Joint work with Jeanne Scott. The homogeneous coordinate ring of the Grassmannian Gr(k,n) has a cluster algebra structure defined in terms of certain planar diagrams known as Postnikov diagrams. The cluster associated to such a diagram consists entirely of Plücker coordinates. We introduce a twist map on Gr(k,n), related to the twist of BerensteinFominZelevinsky, and give an explicit Laurent expansion for the twist of an arbitrary Plücker coordinate in terms of a scaled matching polynomial. This matching polynomial arises from the bipartite graph dual to the Postnikov diagram of the initial cluster, modified by an appropriate boundary condition.
 5.156.15pm: Thomas Prince (Imperial); Room B3.02
 A symplectic approach to polytope mutation
 Polytope mutation is a combinatorial operation which appeared in the study of the birational geometry of LandauGinzburg models mirrordual to Fano manifolds. We give a mirror/symplectic account of this subject. This heavily utilizes the notion of an almosttoric Lagrangian fibration, due to Symington. This perspective elucidates the connection with cluster and quiver mutation (in the surface case) as well as the connection to toric degenerations via "algebraization" techniques due to GrossSiebert.

 9 November 2016
 Nottingham, Physics C5

 12pm: Elana Kalashnikov (Imperial)
 Some new Fano fourfolds
 I will discuss some new Fano fourfolds found in quiver flag varieties as zero loci of sections of homogenous vector bundles. This is work with Tom Coates. The classification of Fano varieties up to deformation is known in dimensions 1, 2, and 3. The program of Coates, Corti, Galkin, Golyshev, Kasprzyk, and others seeks to use mirror symmetry to find and classify Fano varieties in dimension 4 (and more). Küchle classified 4 dimensional Fano varieties of this form in Grassmannians; quiver flag varieties are a generalisation of Grassmannians that include flag varieties as well. I will briefly discuss mirror symmetry for Fano varieties, then explore some of the combinatorial aspects of quiver flag varieties which make them a good testing ground for the conjectures and the search, and finally describe the 138 new Fano fourfolds we have found so far.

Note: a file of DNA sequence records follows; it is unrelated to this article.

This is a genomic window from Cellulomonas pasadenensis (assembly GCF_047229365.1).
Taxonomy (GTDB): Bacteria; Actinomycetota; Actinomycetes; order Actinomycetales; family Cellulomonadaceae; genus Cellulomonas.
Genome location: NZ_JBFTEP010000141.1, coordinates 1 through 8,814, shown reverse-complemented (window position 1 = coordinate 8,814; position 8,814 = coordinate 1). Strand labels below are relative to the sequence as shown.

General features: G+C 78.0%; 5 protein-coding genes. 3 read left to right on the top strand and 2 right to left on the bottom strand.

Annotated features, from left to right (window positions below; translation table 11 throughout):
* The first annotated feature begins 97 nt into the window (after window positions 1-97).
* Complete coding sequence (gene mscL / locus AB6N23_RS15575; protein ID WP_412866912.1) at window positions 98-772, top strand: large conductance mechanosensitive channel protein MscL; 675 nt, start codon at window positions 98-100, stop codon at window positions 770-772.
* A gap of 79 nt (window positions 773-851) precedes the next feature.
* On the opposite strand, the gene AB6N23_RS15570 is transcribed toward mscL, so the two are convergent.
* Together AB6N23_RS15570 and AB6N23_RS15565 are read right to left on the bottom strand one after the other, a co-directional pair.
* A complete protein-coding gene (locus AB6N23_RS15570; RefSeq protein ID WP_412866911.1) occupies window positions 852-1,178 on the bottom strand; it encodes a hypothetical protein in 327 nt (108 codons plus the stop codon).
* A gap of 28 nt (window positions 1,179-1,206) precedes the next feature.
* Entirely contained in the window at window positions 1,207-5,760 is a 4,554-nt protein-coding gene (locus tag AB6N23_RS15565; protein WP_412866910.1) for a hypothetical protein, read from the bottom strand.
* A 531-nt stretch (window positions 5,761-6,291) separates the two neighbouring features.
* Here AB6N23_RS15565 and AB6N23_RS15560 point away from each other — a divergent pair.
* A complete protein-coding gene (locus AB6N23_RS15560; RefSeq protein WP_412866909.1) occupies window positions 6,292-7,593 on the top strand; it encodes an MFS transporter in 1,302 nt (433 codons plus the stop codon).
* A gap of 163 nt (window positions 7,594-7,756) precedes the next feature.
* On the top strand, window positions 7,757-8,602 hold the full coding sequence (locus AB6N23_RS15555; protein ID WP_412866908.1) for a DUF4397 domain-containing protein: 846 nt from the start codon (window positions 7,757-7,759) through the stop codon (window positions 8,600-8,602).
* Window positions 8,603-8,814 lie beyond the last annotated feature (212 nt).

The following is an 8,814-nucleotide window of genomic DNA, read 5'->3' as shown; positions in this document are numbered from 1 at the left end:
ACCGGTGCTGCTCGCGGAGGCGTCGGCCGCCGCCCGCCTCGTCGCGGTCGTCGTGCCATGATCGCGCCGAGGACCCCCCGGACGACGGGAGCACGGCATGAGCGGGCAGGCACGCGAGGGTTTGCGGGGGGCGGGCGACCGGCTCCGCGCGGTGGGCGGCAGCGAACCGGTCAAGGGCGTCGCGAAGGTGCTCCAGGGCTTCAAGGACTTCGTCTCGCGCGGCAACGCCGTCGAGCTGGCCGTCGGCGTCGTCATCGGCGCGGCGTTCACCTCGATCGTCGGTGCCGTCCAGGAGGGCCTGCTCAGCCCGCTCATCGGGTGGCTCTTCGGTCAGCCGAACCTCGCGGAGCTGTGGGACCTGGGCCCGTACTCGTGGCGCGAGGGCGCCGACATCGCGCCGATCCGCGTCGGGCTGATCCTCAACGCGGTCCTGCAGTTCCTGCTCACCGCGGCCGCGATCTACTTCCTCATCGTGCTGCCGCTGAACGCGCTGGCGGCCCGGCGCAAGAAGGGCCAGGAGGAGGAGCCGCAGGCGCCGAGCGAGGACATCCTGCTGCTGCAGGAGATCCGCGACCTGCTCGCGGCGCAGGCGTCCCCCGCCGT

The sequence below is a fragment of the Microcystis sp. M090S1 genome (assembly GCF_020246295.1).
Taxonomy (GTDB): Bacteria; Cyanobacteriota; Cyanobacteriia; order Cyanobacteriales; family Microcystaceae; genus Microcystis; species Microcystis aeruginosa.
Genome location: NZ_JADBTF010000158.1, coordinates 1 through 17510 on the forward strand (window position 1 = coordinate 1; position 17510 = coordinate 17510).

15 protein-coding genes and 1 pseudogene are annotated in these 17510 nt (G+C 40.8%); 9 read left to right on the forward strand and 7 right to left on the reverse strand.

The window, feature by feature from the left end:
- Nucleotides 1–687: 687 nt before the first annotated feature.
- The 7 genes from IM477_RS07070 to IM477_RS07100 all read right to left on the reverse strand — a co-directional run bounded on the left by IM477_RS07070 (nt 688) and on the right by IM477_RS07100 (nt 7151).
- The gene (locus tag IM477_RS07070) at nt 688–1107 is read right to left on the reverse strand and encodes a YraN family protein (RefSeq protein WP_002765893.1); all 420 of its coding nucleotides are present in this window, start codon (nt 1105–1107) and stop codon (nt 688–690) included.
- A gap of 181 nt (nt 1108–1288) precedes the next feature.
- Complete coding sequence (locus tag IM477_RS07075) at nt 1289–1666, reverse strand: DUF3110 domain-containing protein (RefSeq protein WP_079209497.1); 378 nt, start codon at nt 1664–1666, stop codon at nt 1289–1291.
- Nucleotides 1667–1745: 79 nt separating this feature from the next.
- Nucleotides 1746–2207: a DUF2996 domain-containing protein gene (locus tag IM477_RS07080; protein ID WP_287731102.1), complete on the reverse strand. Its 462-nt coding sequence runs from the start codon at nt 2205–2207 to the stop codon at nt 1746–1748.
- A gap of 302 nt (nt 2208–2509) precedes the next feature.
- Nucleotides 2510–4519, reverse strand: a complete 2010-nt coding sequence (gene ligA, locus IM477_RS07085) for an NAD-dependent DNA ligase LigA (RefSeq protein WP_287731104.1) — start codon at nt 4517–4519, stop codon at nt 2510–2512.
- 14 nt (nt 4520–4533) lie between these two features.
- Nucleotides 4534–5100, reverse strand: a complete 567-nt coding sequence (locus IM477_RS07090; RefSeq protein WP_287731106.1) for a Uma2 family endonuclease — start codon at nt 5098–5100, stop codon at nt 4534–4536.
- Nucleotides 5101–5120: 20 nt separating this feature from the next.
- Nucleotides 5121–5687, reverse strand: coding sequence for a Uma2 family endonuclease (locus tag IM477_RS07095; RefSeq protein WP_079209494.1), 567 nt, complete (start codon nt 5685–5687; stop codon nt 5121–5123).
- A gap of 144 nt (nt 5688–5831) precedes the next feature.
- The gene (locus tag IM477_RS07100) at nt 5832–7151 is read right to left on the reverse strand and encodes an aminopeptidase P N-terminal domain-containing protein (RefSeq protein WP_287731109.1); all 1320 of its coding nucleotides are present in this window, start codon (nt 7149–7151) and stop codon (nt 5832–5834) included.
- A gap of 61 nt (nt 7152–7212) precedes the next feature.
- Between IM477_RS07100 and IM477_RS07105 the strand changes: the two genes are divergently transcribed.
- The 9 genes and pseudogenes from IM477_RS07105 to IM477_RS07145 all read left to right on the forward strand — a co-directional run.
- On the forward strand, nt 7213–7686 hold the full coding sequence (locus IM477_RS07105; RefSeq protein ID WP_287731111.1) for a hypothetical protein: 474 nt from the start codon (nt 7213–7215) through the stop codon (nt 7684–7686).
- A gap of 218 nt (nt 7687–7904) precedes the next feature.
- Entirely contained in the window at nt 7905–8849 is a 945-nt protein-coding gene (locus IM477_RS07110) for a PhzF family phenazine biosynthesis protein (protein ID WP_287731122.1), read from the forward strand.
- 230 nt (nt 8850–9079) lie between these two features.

2.152.45pm: Ivan Cheltsov (Edinburgh)
 Del Pezzo surfaces, ample line bundles on them and their alphainvariants
 This "pretalk" is aimed at PhD students and nonexperts.
 34pm: Ivan Cheltsov (Edinburgh)
 Stable and unstable polarized del Pezzo surfaces
 YauTianDonaldson conjecture, recently proved by Chen, Donaldson and Sun, says that a Fano manifold is KahlerEinstein if and only if it is Kstable. Its stronger form, still open, says that a polarized manifold (M,L) is Kstable if and only if M admits a constant scalar curvature with Kahler class in L. In my talks, I will describe Kstability of ample line bundles on smooth del Pezzo surfaces (twodimensional Fano manifolds). I will show how to apply recent result of Dervan to prove Kstability and how to use flopversion of Ross and Thomas's obstruction to prove instability. This is joint work with Jesus MartinezGarcia.
 4.155.15pm: Jonny Evans (UCL)
 Lagrangian cell complexes and Markov numbers
 Joint work with Ivan Smith. In a degenerating family of complex projective varieties, with one singular member, there are cohomology classes ("vanishing cycles") in the smooth fibre which disappear in the singular fibre. These vanishing cycles are more than just cohomology classes: they're realised geometrically by Lagrangian subsets of the degenerating smooth variety. For example, the vanishing cycle of a nodal degeneration is a Lagrangian sphere. In this talk I will focus on the vanishing cycles of a class of surface singularities called Wahl singularities. Their vanishing cycles are cell complexes (we call them "pinwheels"). We deduce constraints on configurations of Wahl singularities in degenerations of CP^2 from nondisplaceability properties of the Lagrangian vanishing cycles. In particular, we give a symplectic topology explanation for the appearance of Markov numbers in this problem.

 2 November 2016
 Loughborough, Schofield Building, Room 1.01

 12pm: Alan Thompson (Warwick)
 Constructing threefolds via K3 fibrations